5 Conversations You Need to Have Before You Get Married
Spend time talking about these hot-button topics—well before you take the plunge.
Thinking you know your partner like the back of your hand and actually knowing your partner like the back of your hand are two very different things. A couple can be together, and in love, for years without ever broaching crucial topics like how much debt they have or whether or not they’d consider adopting kids in the event they can’t have them biologically.
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These hot-button issues aren’t always pleasant to talk about, but that’s part of what makes them so important: They’re real issues about real life. Getting married means promising to devote yourself to someone, to remain a loving team, no matter what life throws at you—the good, the bad, and the ugly.
So before anyone puts a ring on anything, make sure you’ve engaged in sincere, constructive, and realistic conversations about these essential topics. And if that doesn’t sound very romantic to you, just think of how much more deeply you’ll get to know each other by sharing your take on these five intimate heart-to-hearts.
Hi, hello, no one likes to talk about money or financial habits—but you have to. How much money do you both have saved? How are each of you at managing money? How do you like to spend money? Who will make more money—and is the other okay with that? How much debt do you really have? These are all questions to get into before saying “I do,” because once you’re married, your (singular) money becomes your (plural) money.
Whether or not you want children, and how many, might change as you change, but whatever your current take is, it’s critical to bring up the topic of a family now—not later. One of you might be content to have one or two kids way in the future. The other may expect to start a big family as soon as (or before) the honeymoon’s over. Beyond how many children you want to have and when, don’t avoid touchy subjects like what you’d both do in the event you’re not able to start a family biologically. Are you both up to invest in IVF or adoption, or would you be content not to have children? Again, the darker, uncomfortable questions like these are often the most important.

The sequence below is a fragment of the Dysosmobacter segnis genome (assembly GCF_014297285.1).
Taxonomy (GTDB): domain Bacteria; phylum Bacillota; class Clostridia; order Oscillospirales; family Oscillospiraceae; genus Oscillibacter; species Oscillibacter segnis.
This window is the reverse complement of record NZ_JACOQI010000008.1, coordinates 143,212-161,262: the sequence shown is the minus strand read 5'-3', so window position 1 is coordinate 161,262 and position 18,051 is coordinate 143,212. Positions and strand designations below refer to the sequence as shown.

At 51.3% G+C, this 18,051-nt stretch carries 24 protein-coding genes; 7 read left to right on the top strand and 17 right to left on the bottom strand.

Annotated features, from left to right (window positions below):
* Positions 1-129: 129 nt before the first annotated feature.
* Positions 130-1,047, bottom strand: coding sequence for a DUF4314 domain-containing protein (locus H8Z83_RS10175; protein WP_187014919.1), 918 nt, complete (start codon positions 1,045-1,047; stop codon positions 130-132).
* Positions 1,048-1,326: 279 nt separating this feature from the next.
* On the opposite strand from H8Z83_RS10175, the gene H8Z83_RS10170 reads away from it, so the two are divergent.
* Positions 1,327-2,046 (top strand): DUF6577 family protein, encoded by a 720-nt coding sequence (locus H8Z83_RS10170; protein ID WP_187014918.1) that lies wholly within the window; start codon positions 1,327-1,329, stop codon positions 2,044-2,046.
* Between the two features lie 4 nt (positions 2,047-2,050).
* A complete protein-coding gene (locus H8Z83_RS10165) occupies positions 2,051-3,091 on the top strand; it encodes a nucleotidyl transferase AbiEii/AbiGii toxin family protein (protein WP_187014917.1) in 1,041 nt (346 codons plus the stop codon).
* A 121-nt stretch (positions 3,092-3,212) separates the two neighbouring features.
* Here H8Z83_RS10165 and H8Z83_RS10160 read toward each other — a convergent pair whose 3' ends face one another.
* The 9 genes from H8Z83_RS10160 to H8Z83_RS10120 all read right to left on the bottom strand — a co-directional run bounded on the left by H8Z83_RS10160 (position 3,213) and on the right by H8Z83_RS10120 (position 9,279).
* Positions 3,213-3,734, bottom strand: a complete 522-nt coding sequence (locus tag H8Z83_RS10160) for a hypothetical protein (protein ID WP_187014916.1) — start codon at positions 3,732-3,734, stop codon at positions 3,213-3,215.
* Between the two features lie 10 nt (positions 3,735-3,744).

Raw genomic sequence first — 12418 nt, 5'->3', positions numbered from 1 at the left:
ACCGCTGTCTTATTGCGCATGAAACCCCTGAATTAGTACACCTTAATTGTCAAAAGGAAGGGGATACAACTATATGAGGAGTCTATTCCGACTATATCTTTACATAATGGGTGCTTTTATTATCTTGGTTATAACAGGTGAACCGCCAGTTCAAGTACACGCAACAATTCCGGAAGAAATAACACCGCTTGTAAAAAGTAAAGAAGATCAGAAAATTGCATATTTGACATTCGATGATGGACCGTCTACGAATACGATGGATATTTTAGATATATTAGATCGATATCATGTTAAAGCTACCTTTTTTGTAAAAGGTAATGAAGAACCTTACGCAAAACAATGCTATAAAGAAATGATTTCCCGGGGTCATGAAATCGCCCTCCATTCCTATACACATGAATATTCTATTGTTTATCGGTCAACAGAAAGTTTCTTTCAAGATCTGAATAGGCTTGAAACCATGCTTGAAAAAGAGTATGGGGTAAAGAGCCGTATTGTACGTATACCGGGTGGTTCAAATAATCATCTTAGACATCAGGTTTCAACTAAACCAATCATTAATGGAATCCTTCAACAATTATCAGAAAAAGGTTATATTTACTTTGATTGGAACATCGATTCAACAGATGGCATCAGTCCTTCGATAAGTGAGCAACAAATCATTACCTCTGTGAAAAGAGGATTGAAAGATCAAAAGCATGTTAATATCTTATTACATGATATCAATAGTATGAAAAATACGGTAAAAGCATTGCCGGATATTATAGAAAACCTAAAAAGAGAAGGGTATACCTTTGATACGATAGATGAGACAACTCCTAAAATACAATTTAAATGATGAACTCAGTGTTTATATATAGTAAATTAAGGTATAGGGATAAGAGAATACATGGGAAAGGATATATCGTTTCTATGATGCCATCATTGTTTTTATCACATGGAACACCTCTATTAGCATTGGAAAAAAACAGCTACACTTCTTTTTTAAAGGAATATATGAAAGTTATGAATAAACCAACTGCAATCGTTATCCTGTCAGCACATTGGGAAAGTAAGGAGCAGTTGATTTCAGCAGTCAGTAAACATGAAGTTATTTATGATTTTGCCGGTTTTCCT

Faith is often (though not always) a cornerstone of a couple’s union. But religion will be an especially subject to broach if you two come from different religious backgrounds. You each have your own belief systems, familiar customs, and familial expectations. This can be an indisputably touchy subject, but you have to make sure you’re on the same page about building a life together, compromising, and raising a family within the context of your shared or respective faiths.
4. Career Goals
This topic can be approached more generally as The Future, and ties into everything from kids to money to where you want to live. Quiz each other on where you want to be personally in 1, 5, 30 years. Do you want to work until your body quits, or are you willing to sacrifice a full-time job to help raise a family? Have you always wanted to take an opportunity in another city? Are you willing to put certain ambitions on hold to accommodate your partner’s work changes and accomplishments? Think about it, talk about, and be 100 percent honest about it.
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If you’ve been together a while, you’re likely doing this part right—but it doesn’t hurt to talk about the future in terms of your sex life. Life gets busy, difficult, and stressful, and you won’t be in the honeymoon phase forever. You two need to know you’re on the same page. While it’s not impossible, people with vastly different libidos often don’t click forever, so acknowledge and understand each other’s sex-life expectations before you wind up sharing a bed ’til death do you part.